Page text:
First, let me say, I am not "stealth-mommy". I made noise rummaging around in the garage, looking in an old cabinet where I remembered putting some two dollar bills, the closest thing I had to exotic money. Next, the stairs creaked. I tiptoed into Ro's room only to trip on something strategically placed in the way. I thought it was some sort of booby trap, but it turned out to be the vacuum we did not put away after cleaning up a recent hampster cage disaster. She had mentioned wanting a net to try and catch the fairy. That would take a big net, dear. Anyway, I approached the bed and she started talking! EEE-GADS! It turns out she is just a sleep talker like her Dad. Whew! Then Cleo growled. She does not sleep talk. I could hear the strangle hold tighten around her neck. She silenced. I slowly reached under the pillow.....and touched a hand. OH NO!!! But that sweet child did not awaken. At this point, Cleo started barking in earnest and I chickened out and sort of aborted the mission. I tucked the money under the edge of the pillow. I did not retrieve the tiny sample bottle of Scope, empty except for one small baby tooth,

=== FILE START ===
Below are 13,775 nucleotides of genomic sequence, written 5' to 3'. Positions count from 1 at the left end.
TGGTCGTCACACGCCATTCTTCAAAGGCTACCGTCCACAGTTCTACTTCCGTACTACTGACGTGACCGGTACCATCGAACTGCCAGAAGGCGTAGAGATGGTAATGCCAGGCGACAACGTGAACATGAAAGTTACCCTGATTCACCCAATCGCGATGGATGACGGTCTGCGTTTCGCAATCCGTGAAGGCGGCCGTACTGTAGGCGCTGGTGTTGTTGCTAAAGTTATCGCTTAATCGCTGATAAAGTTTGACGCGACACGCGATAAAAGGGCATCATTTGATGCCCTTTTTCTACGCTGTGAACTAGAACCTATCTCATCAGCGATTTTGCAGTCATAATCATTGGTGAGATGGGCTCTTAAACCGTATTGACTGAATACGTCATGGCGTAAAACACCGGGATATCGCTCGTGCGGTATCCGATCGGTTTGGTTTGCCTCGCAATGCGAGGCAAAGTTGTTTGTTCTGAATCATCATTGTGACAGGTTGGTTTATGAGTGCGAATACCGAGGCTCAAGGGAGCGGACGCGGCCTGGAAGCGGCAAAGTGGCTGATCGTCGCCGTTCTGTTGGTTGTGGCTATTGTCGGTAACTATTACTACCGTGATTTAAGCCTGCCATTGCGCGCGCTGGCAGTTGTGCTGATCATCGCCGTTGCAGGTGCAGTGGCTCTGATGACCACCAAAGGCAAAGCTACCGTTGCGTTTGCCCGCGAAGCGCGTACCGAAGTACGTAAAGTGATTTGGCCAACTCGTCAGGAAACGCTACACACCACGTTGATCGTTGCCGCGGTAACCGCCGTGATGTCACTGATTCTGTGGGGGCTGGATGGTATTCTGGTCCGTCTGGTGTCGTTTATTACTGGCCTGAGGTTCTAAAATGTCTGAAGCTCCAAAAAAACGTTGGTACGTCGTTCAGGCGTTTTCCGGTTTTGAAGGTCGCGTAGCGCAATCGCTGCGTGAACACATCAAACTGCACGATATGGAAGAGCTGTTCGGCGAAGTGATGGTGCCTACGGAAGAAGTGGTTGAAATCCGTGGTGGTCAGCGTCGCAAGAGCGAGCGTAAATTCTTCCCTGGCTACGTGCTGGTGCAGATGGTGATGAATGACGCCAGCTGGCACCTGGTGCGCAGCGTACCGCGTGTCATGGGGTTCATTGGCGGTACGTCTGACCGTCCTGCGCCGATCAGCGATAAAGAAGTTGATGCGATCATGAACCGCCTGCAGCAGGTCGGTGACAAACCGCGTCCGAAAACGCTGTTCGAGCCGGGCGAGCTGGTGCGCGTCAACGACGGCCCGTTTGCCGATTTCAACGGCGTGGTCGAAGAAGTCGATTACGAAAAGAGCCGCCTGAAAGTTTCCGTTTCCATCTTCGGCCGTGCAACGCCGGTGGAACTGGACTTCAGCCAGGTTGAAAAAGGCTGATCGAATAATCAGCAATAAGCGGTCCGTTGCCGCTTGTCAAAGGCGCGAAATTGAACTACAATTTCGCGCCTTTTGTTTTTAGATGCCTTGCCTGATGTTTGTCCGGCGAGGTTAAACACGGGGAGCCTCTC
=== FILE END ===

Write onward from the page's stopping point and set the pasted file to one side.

one of the last. Just one more sign that our little one is growing up entirely too fast. Boy will I be glad when that man comes home (where he belongs.) Did I say that? Ellen, still not the boat scribe, just holding down the fort.
Tuesday, November 27, 2007
After a lackluster night with very little wind, we have had a much better morning. We spent the overnight doing 4 and 5 knots with wind speeds around 10 or 11 knots. Around 03:30, as I came to take over the watch, Louie was highly bothered to see a boat to our starboard moving in and overtaking us. We are not racing, but we do have our pride. At the time, we were sailing with mainsail out toward port and the gennaker out to starboard. That is; the older, bright red gennaker, not the black and orange gennaker that was torn on day one. As the other boat gained, Louie was forced by competitive nature to make a sail change. We moved the gennaker to the port side and changed our course from 270 degrees to 255. This put the wind, what little there was of it, behind and to the right of us. I have learned that this is the wind direction that catamarans like best. The only problem was, instead of aiming straight for St. Lucia, we were now pointing at the Bahamas. We have plenty of distance ahead of us to correct our course.
After the sun rose, the winds were a little more kind. After several more scene changes with the sails, we are currently moving comfortably at around 9 to 11 knots, with winds around 18. The mainsail, spinnaker, and gennaker are all full.